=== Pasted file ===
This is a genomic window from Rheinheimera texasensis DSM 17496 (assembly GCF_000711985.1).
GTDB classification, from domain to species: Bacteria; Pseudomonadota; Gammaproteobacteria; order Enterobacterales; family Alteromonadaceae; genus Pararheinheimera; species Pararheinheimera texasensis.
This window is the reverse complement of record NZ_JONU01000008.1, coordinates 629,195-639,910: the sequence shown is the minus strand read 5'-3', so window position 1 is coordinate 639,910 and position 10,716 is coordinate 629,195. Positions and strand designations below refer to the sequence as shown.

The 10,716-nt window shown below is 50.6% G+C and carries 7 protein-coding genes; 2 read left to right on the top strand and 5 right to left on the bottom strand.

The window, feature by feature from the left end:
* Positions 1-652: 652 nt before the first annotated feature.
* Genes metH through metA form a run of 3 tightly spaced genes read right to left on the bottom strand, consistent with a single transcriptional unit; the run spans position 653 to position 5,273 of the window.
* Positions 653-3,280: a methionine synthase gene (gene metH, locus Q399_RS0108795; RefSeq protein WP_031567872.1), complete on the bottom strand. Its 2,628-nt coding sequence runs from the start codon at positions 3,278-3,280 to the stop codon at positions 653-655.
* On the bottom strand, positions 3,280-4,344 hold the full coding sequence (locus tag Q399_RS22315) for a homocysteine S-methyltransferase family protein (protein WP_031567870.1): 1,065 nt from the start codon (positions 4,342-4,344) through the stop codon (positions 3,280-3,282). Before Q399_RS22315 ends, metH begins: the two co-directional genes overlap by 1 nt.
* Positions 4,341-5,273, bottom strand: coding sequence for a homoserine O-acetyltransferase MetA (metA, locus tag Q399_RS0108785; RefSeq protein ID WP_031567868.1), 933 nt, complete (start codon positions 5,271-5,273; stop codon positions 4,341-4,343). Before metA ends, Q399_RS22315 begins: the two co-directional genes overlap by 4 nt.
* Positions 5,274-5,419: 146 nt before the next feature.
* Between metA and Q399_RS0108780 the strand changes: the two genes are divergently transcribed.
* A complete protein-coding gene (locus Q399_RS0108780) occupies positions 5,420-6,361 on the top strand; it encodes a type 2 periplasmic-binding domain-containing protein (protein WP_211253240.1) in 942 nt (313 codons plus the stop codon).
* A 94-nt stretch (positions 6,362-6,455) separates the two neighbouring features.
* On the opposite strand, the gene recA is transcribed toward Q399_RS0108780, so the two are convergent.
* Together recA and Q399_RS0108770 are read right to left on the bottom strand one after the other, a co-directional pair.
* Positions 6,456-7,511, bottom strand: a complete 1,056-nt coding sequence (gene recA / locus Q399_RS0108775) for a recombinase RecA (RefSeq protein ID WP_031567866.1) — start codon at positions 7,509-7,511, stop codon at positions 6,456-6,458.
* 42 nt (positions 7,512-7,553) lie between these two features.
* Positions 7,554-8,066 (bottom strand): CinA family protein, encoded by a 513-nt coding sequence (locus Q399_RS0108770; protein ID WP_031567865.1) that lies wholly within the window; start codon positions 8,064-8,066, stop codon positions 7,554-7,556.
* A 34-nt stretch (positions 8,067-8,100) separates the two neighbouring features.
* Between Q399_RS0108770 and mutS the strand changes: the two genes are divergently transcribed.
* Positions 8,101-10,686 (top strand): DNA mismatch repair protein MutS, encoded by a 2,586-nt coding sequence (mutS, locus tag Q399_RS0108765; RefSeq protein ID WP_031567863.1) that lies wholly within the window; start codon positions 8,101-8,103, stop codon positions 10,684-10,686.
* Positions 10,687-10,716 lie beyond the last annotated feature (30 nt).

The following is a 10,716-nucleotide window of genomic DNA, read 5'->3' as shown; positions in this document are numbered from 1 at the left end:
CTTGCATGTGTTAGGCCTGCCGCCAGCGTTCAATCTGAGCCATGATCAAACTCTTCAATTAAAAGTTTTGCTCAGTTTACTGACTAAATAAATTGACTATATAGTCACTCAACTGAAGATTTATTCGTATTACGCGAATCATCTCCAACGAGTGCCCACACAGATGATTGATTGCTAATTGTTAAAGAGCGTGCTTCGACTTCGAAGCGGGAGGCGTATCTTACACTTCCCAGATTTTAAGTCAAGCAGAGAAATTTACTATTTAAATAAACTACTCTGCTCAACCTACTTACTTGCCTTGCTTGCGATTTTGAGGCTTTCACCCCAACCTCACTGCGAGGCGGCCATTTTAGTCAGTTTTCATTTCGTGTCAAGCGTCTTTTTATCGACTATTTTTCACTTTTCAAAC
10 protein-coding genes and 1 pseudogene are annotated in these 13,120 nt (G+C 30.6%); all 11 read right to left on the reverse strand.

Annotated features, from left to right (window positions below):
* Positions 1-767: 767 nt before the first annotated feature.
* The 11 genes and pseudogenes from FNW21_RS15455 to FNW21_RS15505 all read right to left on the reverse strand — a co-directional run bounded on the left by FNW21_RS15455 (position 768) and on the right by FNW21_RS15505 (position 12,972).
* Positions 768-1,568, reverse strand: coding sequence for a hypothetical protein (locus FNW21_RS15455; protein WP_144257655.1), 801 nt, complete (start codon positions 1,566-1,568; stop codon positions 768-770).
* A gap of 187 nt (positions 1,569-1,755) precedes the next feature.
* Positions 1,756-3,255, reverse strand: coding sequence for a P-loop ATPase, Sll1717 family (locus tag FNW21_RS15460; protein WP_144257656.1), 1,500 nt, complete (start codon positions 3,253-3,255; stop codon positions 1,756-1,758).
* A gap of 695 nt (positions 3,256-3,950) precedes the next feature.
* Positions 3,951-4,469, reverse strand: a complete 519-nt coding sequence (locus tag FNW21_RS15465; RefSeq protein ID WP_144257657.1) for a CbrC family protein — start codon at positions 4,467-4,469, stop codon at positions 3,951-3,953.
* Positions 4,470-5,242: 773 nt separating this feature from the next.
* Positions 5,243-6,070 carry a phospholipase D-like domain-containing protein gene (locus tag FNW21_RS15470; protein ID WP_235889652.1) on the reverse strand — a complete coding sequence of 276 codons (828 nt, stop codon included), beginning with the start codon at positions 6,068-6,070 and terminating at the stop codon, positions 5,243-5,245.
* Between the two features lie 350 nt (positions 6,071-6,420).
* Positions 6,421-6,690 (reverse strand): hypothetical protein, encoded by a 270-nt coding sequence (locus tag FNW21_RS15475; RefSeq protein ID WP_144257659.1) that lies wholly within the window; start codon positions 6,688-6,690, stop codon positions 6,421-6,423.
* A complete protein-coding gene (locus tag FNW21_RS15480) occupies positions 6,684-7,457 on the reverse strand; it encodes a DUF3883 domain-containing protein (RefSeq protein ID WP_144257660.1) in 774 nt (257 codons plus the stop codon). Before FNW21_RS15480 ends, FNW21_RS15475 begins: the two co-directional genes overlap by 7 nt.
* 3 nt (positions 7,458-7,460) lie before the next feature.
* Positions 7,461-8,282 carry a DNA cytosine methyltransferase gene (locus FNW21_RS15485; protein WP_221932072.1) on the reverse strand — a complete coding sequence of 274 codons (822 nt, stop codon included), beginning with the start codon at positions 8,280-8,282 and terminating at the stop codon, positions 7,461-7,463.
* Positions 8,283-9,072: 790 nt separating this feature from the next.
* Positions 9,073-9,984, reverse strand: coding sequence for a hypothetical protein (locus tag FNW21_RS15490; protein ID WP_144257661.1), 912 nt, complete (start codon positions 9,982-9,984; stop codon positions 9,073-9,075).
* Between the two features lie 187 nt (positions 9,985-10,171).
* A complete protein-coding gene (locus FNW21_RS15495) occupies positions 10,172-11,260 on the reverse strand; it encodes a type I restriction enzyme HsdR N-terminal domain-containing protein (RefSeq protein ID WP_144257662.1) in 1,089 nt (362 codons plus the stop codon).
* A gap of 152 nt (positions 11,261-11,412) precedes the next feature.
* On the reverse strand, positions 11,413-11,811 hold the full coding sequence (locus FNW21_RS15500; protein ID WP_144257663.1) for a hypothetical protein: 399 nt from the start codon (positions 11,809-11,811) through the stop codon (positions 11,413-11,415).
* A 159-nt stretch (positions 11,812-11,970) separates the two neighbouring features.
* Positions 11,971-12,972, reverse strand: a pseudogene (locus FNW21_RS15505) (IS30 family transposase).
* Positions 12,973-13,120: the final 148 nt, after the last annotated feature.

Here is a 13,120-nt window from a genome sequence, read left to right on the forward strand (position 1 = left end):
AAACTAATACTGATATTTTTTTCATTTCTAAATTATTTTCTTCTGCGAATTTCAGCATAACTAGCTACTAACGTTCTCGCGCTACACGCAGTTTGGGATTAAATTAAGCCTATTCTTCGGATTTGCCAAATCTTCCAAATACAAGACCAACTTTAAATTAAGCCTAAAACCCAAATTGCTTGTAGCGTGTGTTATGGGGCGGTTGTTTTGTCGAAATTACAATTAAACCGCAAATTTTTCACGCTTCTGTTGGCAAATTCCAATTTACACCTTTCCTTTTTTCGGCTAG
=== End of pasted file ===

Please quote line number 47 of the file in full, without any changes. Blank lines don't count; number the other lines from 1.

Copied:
* On the reverse strand, positions 11,413-11,811 hold the full coding sequence (locus FNW21_RS15500; protein ID WP_144257663.1) for a hypothetical protein: 399 nt from the start codon (positions 11,809-11,811) through the stop codon (positions 11,413-11,415).